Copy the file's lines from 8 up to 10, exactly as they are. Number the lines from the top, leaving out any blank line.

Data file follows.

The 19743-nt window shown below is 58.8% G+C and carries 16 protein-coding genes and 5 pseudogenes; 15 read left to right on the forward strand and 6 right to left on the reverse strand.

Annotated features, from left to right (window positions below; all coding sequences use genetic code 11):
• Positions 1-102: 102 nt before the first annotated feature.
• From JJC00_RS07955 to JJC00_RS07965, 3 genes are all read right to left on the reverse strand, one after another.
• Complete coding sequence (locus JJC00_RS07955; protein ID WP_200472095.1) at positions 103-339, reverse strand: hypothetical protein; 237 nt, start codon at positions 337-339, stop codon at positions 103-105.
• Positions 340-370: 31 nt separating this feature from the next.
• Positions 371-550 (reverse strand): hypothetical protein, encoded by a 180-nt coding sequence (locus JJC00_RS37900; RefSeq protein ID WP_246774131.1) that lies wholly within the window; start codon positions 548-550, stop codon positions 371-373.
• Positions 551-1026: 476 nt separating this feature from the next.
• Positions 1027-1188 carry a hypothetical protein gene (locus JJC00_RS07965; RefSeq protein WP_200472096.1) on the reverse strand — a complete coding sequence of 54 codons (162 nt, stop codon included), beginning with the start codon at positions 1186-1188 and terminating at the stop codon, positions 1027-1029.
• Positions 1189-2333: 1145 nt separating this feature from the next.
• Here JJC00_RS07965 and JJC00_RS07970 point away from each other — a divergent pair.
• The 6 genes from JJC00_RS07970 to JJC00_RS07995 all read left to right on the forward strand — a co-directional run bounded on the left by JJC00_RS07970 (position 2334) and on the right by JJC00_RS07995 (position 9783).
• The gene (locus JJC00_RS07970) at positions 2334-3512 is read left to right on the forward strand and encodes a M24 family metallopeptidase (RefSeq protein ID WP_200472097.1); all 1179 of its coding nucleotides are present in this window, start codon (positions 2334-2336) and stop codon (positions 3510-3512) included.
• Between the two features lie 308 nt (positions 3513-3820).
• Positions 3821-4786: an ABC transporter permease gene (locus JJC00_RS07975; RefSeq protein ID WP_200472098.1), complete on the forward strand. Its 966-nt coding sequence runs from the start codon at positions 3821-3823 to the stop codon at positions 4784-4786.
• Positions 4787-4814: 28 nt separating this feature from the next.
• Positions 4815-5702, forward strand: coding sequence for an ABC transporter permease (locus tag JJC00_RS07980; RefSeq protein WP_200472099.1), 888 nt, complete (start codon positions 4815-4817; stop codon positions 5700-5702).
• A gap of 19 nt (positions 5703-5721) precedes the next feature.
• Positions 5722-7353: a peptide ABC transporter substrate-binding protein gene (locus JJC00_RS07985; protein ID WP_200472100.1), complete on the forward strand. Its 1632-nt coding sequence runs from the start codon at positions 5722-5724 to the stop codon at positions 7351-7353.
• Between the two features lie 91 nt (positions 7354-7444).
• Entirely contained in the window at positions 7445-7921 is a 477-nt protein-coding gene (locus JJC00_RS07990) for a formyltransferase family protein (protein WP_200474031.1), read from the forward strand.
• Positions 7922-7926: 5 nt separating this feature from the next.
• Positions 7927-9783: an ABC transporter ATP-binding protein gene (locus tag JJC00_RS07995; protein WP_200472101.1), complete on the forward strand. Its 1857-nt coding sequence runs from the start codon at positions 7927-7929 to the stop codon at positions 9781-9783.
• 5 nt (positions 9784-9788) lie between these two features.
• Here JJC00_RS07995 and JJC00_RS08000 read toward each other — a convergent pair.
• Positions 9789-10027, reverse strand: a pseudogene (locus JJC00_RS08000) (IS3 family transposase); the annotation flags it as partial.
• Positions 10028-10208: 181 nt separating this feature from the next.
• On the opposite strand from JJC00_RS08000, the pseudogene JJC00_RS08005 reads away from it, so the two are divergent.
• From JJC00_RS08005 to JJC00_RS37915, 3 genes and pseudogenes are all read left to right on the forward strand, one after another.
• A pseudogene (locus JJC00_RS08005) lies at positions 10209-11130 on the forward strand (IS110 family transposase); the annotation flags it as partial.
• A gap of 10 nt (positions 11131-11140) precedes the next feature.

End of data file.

• Positions 551-1026: 476 nt separating this feature from the next.
• Positions 1027-1188 carry a hypothetical protein gene (locus JJC00_RS07965; RefSeq protein WP_200472096.1) on the reverse strand — a complete coding sequence of 54 codons (162 nt, stop codon included), beginning with the start codon at positions 1186-1188 and terminating at the stop codon, positions 1027-1029.
• Positions 1189-2333: 1145 nt separating this feature from the next.